The idea that life can be explained and mastered is a superstition. So’s the idea that it’s possible to live without doubt, or that existence is meant to be joyful, that someone or something out there is watching out for us. Do you hope to be enlightened by your Buddhist practice, or saved by your God? Okay. Why?
You’ll probably never fully answer this question, but that’s no reason to stop asking it. We need to be reminded that we can’t know, not just intellectually but viscerally. To abandon mystery is to lose our potential for change. Worse, to think we can manage that change is to be lost in superstition.
the cycle of branding, marketing and consumption
mirrors our instinctive attempts to buy into happiness
In one sense the Roman Catholicism and Tibetan Buddhism in which I was immersed for my first thirty years were more superstitious than the plain life I lead now, but in another sense, I’m more tempted than ever to believe in impossible things. I watch TV and find myself thinking that fame and fortune would make me happy. I browse the Internet and hope that a new app will solve my poor time management. I read about the Dalai Lama’s latest trip and feel pangs of regret for leaving Tibetan Buddhism and my illustrious friends.
You might consider the Tibetan belief in invisible demons a superstition. So literally are they taken that Ganden monastery in South India is divided by a wall, separating those who believe that Dolgyal is a good demon from those who believe he’s an evil one. There’s no place for those who don’t believe in him at all.
One day I woke up and realized I’d been consuming
Buddhism as greedily as a box of tasty chocolates
By contrast, the Tibetan teacher Thubten Yeshe’s favourite example of superstition was: supermarkets. A maverick lama, he was fascinated by consumerism and used comedy to break through our defenses and deliver subversive truths. He was right though: the cycle of branding, marketing and consumption mirrors our instinctive attempts to buy into happiness.
Beguiled by his great style, I barely glimpsed the explosive potential of the seeds he was planting. In time they completely undermined the cozy niche I thought I’d established in the Tibetan community. One day I woke up and realized I’d been consuming Buddhism as greedily as a box of tasty chocolates. Madhyamaka philosophy was elegant; tantric ritual was cool; Enlightenment was like a hazelnut swirl, my favorite.
Buddhism is just another product — contingent,
malleable and repeatedly misrepresented
Trying to align ourselves to a set of tenets, rather than exploring them, turns us into extremists and the tenets into superstitions. Dogma is belief abused; superstition is its bastard offspring. The problem begins when beliefs take on a life of their own, as if they’re separate from how we see them. Dharma is not a set of teachings and rituals. It’s something you do, and everyone does it differently. We need to tear down our perceptions of it again and again until it becomes our own, based on experience, able to absorb all doubt and challenge. To effect change it must become flexible. Without a spirit of open enquiry, we’ll never reject old interpretations in favor of new insights; they’ll never help us move along.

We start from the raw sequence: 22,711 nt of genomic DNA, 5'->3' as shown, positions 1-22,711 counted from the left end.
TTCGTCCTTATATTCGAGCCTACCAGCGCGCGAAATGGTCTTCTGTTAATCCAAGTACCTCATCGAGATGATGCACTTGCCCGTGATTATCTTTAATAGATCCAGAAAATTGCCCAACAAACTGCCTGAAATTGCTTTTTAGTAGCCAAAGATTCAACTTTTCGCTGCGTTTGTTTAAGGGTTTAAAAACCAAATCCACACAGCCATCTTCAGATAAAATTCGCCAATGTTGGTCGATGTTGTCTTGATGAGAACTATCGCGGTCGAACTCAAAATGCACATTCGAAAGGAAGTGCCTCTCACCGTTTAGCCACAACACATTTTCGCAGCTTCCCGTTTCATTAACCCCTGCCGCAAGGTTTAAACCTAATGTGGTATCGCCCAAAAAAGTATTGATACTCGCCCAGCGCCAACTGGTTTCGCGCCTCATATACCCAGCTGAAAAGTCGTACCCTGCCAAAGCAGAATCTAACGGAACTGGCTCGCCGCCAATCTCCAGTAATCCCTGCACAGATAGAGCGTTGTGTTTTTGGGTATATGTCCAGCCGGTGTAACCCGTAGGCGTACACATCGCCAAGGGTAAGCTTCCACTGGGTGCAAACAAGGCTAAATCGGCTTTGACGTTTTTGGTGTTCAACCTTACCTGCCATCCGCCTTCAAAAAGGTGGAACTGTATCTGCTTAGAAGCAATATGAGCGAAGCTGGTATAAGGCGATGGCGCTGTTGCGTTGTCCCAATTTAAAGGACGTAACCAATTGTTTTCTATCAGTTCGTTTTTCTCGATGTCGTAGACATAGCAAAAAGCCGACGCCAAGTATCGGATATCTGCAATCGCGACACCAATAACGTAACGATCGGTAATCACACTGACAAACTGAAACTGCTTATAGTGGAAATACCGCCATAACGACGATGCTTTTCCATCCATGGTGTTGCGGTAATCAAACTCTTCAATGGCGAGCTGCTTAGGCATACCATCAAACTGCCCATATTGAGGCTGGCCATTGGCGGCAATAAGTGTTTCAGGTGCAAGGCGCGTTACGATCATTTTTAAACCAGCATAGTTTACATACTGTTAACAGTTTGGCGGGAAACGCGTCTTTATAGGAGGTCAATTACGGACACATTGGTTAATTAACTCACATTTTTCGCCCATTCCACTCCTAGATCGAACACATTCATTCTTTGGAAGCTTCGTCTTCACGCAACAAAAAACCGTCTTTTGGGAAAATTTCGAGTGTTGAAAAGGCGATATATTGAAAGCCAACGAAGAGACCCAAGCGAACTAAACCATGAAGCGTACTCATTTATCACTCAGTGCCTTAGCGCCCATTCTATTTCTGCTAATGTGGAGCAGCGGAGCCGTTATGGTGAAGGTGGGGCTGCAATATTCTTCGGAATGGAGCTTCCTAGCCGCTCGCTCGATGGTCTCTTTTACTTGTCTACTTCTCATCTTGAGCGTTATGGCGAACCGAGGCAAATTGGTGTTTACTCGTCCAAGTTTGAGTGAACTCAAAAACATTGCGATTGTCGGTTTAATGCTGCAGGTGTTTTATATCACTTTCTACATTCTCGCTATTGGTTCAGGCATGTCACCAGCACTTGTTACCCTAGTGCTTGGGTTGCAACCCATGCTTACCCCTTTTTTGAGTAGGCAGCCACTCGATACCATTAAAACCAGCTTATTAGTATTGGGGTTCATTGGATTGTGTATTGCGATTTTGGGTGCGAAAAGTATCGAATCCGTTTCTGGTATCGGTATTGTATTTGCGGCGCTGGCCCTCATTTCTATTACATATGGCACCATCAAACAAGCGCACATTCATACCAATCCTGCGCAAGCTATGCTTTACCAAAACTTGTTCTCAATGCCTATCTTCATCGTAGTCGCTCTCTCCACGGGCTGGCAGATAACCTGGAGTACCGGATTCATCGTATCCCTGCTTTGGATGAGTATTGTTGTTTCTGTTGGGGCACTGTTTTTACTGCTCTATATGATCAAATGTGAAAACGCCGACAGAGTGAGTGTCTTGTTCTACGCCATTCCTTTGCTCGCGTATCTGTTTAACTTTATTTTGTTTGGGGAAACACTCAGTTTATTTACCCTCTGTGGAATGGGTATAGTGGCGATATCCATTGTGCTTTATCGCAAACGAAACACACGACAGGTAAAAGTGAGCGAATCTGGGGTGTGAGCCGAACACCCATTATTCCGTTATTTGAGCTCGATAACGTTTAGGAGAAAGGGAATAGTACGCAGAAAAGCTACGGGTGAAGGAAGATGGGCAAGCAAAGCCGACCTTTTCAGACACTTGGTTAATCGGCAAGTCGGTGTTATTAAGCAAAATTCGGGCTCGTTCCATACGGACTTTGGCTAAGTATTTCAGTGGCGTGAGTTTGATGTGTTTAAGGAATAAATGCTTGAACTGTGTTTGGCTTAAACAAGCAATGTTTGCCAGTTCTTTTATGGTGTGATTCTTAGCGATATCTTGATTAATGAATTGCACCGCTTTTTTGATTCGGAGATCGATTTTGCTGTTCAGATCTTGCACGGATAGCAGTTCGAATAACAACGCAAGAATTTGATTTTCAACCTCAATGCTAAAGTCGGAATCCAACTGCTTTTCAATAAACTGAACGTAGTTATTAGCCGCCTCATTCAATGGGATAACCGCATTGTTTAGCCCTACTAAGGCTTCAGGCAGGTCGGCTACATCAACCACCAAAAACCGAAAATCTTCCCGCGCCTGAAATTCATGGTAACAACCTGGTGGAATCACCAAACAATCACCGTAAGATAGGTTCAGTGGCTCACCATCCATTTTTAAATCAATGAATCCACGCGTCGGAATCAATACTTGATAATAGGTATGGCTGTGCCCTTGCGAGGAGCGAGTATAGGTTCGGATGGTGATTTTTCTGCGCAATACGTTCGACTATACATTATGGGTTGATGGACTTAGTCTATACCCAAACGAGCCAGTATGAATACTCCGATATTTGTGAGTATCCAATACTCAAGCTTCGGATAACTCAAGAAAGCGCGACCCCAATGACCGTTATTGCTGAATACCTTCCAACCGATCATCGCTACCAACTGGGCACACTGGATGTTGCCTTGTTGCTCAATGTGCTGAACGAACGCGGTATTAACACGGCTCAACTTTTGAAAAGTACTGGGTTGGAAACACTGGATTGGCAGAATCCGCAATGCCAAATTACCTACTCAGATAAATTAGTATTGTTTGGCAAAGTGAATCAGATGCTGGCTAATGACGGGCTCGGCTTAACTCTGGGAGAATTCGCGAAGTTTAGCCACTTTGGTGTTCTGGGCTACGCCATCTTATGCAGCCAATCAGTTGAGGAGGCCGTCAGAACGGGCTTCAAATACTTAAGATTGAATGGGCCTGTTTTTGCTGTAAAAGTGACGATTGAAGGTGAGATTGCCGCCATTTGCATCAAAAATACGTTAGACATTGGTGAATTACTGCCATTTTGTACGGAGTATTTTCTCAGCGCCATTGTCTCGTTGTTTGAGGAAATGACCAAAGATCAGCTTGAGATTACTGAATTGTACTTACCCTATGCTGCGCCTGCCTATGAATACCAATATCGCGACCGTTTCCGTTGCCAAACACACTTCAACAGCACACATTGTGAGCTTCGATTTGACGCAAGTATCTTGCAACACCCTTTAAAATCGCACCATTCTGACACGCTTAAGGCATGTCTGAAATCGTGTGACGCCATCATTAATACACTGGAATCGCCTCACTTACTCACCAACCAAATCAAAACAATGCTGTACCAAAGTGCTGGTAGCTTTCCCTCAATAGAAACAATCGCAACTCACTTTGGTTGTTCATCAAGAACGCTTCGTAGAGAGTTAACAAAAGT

To embrace Buddhism sincerely means to recognize it as just another product — contingent, malleable and repeatedly misrepresented by people who think they know best. It nourishes us only when we have no illusions about it.
How easily those illusions take root, though. We can all use the guidance and support of a good mentor, but are easily lulled into the superstition that the relationship itself will save us — especially if the mentor is renowned. We can practice mindfulness of the breath hoping it will transform us, but without mindfulness of our motives it won’t, and that’s a tricky, never-ending meditation.
According to the Oxford Dictionary, superstition is unreasoning awe or fear of something unknown, mysterious, or imaginary. Living realistically then is to no longer be awed or frightened by the unknown, the mysterious and the imaginary. You will experience happiness, and you’ll sometimes feel secure, but you’ll never manage either one. Don’t let anyone convince you otherwise.
The most dangerous superstition of all is that if we stop trying to make everything right, we’ll have no reason to live, love or prosper. The great leap of faith is to let it be.